Anyone who has watched one of the many ‘traffic cops’ programmes on TV will be familiar with the term ‘bilking’. It’s used to describe the act of leaving a petrol station without paying.
According to BOSS, the British Oil Security Syndicate, forecourt crime costs each retailer around £3,600 per site. Figures obtained by Crown Oil show that 99 percent of crimes don’t result in a prosecution.
The act of leaving a petrol station without paying for fuel is covered by the Theft Act 1978. The offence of Making Off Without Payment (MOWP) is outlined in section 3 of the Act.
The Theft Act 1978 states: ‘A person who, knowing that payment on the spot for any goods supplied or service done is required or expected from him, dishonestly makes off without having paid as required or expected and with intent to avoid payment of the amount due shall be guilty of an offence.’
In serious cases, a person found guilty of Making Off Without Payment could face a maximum two years in prison and an unlimited fine. Defendants convicted in a Magistrates’ Court can be fined up to £5,000 and/or jailed for up to six months.
Police may not investigate
However, the police may not investigate the crime of making off without paying for fuel unless there is proof of criminal intent. Devon and Cornwall Police hit the headlines in 2015 when a forecourt owner was told officers would only respond if there was an obvious ‘intent’ to steal.
Devon and Cornwall Police blamed government cuts and the need to reduce spending by £51 million.
A response by the force to a request under the Freedom of Information (FOI) Act shows that, in 2019, of the 897 offences of Making Off Without Payment, a total of 616 were listed as ‘Investigated as far as reasonable possible. No suspect identified’. Some of these may not have been related to a petrol station drive-off.
In a separate FOI, West Yorkshire Police said it did ‘not have a specific policy’ in relation to the offence of leaving a petrol station without paying, but it has ‘specific guidance’ for forecourt retailers.
‘In summary, if the suspect draws fuel, enters the store and purchases items before paying for those items, the call taker will ask whether the suspect has been asked whether they have taken any fuel. If the question was asked, the offence made out is one of fraud by false representation. If the question was not asked, the offence is making off without payment.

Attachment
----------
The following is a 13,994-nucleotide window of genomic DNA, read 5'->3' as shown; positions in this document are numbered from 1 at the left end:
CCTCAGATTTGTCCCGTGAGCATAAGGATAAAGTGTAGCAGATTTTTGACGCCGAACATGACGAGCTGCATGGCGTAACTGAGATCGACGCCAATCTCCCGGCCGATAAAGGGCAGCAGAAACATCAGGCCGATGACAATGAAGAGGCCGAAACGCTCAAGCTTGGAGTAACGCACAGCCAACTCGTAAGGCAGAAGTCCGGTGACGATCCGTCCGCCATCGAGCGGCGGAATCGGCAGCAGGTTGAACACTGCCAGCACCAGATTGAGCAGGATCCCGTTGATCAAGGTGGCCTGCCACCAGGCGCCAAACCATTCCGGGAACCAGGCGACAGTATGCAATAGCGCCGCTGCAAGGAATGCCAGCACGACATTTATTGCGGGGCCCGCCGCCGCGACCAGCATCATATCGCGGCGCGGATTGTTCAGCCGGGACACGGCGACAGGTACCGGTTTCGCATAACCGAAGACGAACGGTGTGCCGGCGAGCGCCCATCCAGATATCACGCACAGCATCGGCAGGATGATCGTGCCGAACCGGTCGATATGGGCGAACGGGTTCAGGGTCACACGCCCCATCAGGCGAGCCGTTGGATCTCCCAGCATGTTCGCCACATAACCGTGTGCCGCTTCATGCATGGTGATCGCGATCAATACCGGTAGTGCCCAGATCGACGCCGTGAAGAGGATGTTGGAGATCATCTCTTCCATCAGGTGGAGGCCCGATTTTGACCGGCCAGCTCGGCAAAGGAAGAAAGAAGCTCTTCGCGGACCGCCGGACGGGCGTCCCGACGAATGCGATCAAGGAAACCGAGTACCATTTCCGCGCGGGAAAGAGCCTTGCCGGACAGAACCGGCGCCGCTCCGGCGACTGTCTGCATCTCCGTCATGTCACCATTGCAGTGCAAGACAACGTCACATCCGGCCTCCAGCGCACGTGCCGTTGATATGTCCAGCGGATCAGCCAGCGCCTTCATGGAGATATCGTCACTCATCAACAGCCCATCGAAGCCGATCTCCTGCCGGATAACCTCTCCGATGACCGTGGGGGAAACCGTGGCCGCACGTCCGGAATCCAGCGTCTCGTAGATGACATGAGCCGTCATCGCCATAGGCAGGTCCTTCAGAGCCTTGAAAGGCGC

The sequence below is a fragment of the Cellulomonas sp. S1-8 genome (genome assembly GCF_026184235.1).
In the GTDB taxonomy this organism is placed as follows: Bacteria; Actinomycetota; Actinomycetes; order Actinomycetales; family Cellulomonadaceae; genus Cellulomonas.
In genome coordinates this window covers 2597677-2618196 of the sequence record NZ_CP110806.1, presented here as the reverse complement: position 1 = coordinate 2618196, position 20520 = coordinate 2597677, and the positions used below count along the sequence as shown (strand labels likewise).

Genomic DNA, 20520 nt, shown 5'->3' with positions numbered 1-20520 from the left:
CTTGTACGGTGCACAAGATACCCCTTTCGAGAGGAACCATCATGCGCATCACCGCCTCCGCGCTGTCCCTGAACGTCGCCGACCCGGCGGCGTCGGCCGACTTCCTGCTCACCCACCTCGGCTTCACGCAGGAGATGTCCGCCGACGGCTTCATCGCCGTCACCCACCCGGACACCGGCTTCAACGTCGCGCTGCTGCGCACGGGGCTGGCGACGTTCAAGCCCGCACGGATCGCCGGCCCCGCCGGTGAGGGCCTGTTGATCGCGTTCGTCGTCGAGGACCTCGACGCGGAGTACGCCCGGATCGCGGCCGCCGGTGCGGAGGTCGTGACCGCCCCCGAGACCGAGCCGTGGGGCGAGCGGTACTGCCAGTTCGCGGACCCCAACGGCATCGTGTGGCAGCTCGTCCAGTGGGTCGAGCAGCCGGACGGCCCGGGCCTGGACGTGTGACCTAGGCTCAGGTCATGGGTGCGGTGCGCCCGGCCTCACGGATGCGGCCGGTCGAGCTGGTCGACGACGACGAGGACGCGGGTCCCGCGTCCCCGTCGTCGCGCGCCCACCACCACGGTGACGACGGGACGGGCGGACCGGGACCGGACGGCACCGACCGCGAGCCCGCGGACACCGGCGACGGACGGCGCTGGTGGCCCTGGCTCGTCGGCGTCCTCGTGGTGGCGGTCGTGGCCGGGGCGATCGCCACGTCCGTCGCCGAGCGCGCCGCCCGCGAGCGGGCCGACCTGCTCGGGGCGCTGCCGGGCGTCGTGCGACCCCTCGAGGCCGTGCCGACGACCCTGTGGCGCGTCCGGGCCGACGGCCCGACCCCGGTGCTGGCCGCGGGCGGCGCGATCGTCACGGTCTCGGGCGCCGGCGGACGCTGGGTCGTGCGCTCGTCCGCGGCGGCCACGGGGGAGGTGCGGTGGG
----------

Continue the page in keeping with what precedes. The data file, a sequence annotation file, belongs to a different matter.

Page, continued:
‘Where fuel is drawn and the offender simply drives off, the offence is make off without payment, however where this is done in a vehicle bearing false registration plates, the appropriate offence is theft – non specific. The appropriate crime record is then completed.’
If the petrol station staff believe the act of making off without payment was unintentional or accidental, they are advised to contact the DVLA. The retailer can then seek to recoup the losses using the details of the car’s registered keeper.
How to prevent petrol station theft
In 2018, Chief Constable Simon Cole, the National Police Chiefs’ Council (NPCC) lead for local policing, called for motorists to be made to pay for fuel before they fill up. “The petroleum industry could design out bilking in 30 seconds by making people pay upfront, which is what they do in other countries,” he argued.
“They don’t, because the walk in their shops is part of their business offer.”
The manner in which drive-offs are treated varies depending on the police force. For example, Avon and Somerset Police advises retailers to start a civil recovery process if they believe it was an honest mistake. If not, retailers are advised to complete a fuel theft form, although a police force is unlikely to investigate thefts of less than £50 of petrol.
Last year, there were warnings that a surge in the number of motorists stealing petrol and diesel is forcing forecourts to close. Kevin Eastwood, executive director of BOSS, said: “escalating fuel prices are clearly tempting more motorists to evade payment”. He urged retailers to remain vigilant.